EU may ask European, Caribbean countries to shut down Golden Visas – CBI, RBI programmes

European Union is considering a major clampdown on golden visas and economic citizenship programmes within the region. As per reports, the EU will soon ask the Caribbean countries to shut down their residency and citizenship by investment programmes. As per sources, the decision will be finalised by May 2023.

Malta has at present agreed to European Union’s suggestion and is ready to close down its programme. The updates come as so much is going on around the golden visa programme, as in similar events, the United Kingdom also suspended their Tier 1 investor visa earlier this year.

It is expected that the European Union would strongly stress that all existing national programmes for selling passports be terminated without delay. Only Malta, Cyprus, and Bulgaria have such programmes in the EU, and all three countries have announced to phase them out. Recent votes in the Bulgarian parliamentary session have also committed to cancelling the programme.

The golden visa and economic citizenship programmes have been hot topics for a few years. The European Union has been stressing the countries to either strengthen due diligence or shut down their programmes, citing security risks. The major developments arrived after a global call to restrict Russian oligarchs due to their potential steps into investing in such programmes after the Russia-Ukraine distress.

Following an official statement in March 2022, the European Parliament also pushes such countries to close their programmes.

Citizenship by investment or residency by investment programmes are becoming popular, and it has grown into a billion-dollar industry. Many high-net-worth individuals view it as a roadmap to escape stressful situations and seek safe havens.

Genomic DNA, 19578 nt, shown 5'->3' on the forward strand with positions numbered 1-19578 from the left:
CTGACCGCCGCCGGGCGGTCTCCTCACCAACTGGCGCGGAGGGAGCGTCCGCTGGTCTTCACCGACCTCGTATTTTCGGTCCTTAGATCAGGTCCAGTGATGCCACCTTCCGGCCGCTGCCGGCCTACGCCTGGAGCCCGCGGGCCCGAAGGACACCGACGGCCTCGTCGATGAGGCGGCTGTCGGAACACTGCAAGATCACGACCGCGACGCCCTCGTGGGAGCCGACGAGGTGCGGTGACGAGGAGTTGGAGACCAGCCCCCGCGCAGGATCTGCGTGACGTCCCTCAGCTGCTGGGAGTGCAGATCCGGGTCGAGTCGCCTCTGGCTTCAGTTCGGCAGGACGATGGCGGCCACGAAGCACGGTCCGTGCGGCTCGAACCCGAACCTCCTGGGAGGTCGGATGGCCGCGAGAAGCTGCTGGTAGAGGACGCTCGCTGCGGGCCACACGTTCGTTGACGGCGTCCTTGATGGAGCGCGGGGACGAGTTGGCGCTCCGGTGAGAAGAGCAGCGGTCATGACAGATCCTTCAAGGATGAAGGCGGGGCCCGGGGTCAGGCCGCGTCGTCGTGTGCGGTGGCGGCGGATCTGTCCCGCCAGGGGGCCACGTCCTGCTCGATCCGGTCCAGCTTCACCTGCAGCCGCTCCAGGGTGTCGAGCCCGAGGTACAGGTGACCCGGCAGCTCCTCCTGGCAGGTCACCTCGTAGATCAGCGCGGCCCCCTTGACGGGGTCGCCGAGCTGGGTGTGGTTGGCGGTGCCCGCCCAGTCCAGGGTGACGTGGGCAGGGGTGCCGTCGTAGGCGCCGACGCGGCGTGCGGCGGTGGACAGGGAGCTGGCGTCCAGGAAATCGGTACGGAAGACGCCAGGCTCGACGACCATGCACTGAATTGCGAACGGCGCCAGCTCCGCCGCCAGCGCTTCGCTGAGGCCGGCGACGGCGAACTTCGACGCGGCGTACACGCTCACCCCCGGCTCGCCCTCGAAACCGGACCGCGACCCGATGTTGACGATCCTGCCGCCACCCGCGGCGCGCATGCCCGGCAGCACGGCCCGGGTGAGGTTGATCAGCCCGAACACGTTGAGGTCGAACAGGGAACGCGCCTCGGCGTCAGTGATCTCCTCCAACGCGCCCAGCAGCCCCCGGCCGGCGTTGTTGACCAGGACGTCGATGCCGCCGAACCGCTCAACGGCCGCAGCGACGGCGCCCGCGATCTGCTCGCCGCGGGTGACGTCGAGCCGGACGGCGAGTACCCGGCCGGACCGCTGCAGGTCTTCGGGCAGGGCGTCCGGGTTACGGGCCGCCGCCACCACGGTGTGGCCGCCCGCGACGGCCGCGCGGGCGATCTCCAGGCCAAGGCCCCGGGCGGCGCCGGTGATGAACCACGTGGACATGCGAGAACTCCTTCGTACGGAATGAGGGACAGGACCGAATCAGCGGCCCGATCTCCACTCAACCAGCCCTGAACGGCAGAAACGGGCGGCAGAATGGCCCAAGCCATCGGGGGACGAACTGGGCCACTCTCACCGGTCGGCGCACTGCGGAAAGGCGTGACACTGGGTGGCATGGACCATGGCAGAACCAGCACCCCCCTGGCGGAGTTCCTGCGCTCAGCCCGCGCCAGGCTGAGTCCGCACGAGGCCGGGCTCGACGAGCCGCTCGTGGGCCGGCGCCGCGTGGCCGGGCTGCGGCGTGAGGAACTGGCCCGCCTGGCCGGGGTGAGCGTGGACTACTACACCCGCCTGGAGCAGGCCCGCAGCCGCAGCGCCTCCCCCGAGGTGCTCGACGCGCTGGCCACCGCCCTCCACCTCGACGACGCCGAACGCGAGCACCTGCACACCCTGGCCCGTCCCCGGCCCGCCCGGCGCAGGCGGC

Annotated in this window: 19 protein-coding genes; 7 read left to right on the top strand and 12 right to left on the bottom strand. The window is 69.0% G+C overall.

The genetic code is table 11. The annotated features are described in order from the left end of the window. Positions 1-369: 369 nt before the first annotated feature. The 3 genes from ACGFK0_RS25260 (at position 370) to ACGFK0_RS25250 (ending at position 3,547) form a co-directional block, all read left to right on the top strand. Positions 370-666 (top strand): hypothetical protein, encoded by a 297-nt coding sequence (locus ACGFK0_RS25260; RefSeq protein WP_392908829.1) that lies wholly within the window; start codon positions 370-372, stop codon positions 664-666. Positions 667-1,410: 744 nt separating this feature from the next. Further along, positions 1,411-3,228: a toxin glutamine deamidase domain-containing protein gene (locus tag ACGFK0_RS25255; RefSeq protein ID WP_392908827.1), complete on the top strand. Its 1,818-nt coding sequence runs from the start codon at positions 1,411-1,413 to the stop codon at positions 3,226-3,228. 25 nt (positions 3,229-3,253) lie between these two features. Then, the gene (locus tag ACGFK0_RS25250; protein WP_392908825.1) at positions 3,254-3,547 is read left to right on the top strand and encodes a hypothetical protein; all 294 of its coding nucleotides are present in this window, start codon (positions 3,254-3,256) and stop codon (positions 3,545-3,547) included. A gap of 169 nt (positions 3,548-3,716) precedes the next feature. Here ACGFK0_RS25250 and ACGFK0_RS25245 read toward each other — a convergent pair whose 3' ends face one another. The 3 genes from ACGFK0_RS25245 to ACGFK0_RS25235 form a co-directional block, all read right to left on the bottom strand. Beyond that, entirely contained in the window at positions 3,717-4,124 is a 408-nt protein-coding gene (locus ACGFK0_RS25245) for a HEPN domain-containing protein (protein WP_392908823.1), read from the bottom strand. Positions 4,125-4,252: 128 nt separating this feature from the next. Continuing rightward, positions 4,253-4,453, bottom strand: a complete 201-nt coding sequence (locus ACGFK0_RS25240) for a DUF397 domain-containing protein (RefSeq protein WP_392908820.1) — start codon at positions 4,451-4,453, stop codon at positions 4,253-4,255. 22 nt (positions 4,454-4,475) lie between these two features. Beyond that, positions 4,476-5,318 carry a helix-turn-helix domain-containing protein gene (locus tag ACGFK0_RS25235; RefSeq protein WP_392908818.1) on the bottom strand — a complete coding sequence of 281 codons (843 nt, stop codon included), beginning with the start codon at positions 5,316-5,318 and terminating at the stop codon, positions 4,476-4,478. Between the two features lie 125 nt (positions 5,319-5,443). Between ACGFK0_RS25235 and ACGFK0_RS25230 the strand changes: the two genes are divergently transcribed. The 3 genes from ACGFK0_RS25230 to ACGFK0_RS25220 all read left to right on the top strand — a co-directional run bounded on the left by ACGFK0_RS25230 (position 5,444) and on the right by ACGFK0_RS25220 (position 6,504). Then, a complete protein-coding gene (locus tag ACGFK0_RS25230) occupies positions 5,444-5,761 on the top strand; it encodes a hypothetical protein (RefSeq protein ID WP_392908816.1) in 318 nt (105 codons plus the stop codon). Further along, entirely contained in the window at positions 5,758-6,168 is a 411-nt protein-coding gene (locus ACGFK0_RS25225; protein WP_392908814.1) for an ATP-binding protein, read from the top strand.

The programmes allow the ultra-wealthy to buy citizenship directly by making an investment into an authorised real estate or government bonds. Some countries offer multiple investment routes to lure these wealthy investors. One of the major setbacks of such programmes is many countries do not even require the investor/individual to visit the country either before or after the citizenship is granted.

The Cyprus Golden visa was shutdown due to widespread controversies of fast-tracking applications and granting citizenship to people without any background or due diligence checks. The programme was later closed down following a widespread outcry by international media groups after a scandal unfolded.

Similarly, a multi-island Pacific country, Vanuatu, lost its visa-free access to Europe after it failed to strengthen its due diligence checks and continued granting citizenship to illicit individuals.

It is not just small countries or islands that have been walking the route of such programmes, developed and rich countries like the United Kingdom have also been on similar routes. The UK’s Tier 1 visa allowed citizenship or residency to rich investors from around the world at a whopping £2m. The programme was closed after banks carried insufficient background checks on the investors, thus posing a risk to the country’s safety and security.

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